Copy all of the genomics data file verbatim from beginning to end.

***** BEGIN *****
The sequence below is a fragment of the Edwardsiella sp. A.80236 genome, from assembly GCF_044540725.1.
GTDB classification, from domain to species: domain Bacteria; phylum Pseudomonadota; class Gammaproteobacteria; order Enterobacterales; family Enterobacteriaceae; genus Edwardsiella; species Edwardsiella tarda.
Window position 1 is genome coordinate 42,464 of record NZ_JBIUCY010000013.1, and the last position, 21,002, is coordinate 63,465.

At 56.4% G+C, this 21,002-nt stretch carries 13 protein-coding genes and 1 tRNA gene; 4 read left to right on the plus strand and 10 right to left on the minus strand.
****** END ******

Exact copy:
The sequence below is a fragment of the Edwardsiella sp. A.80236 genome, from assembly GCF_044540725.1.
GTDB classification, from domain to species: domain Bacteria; phylum Pseudomonadota; class Gammaproteobacteria; order Enterobacterales; family Enterobacteriaceae; genus Edwardsiella; species Edwardsiella tarda.
Window position 1 is genome coordinate 42,464 of record NZ_JBIUCY010000013.1, and the last position, 21,002, is coordinate 63,465.

At 56.4% G+C, this 21,002-nt stretch carries 13 protein-coding genes and 1 tRNA gene; 4 read left to right on the plus strand and 10 right to left on the minus strand.